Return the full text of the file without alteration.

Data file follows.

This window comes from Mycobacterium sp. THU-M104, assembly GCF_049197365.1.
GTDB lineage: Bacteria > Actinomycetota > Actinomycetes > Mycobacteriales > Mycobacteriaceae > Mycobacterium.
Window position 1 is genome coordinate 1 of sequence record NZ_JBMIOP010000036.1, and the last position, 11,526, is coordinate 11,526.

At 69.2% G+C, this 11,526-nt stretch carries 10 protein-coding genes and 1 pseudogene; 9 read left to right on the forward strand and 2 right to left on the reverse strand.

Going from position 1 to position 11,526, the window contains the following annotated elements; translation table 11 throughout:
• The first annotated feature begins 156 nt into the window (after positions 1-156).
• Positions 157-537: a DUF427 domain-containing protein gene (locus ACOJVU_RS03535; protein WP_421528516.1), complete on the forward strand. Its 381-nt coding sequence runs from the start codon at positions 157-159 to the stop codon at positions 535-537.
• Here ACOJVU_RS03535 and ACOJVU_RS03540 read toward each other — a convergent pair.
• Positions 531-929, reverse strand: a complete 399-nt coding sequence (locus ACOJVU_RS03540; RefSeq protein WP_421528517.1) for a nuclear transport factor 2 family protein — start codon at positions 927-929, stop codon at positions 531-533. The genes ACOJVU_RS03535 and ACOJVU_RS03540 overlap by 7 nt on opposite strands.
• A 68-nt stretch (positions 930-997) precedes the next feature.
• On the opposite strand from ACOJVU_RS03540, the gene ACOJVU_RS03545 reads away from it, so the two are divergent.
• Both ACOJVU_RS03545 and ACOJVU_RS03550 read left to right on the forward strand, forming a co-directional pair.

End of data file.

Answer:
This window comes from Mycobacterium sp. THU-M104, assembly GCF_049197365.1.
GTDB lineage: Bacteria > Actinomycetota > Actinomycetes > Mycobacteriales > Mycobacteriaceae > Mycobacterium.
Window position 1 is genome coordinate 1 of sequence record NZ_JBMIOP010000036.1, and the last position, 11,526, is coordinate 11,526.

At 69.2% G+C, this 11,526-nt stretch carries 10 protein-coding genes and 1 pseudogene; 9 read left to right on the forward strand and 2 right to left on the reverse strand.

Going from position 1 to position 11,526, the window contains the following annotated elements; translation table 11 throughout:
• The first annotated feature begins 156 nt into the window (after positions 1-156).
• Positions 157-537: a DUF427 domain-containing protein gene (locus ACOJVU_RS03535; protein WP_421528516.1), complete on the forward strand. Its 381-nt coding sequence runs from the start codon at positions 157-159 to the stop codon at positions 535-537.
• Here ACOJVU_RS03535 and ACOJVU_RS03540 read toward each other — a convergent pair.
• Positions 531-929, reverse strand: a complete 399-nt coding sequence (locus ACOJVU_RS03540; RefSeq protein WP_421528517.1) for a nuclear transport factor 2 family protein — start codon at positions 927-929, stop codon at positions 531-533. The genes ACOJVU_RS03535 and ACOJVU_RS03540 overlap by 7 nt on opposite strands.
• A 68-nt stretch (positions 930-997) precedes the next feature.
• On the opposite strand from ACOJVU_RS03540, the gene ACOJVU_RS03545 reads away from it, so the two are divergent.
• Both ACOJVU_RS03545 and ACOJVU_RS03550 read left to right on the forward strand, forming a co-directional pair.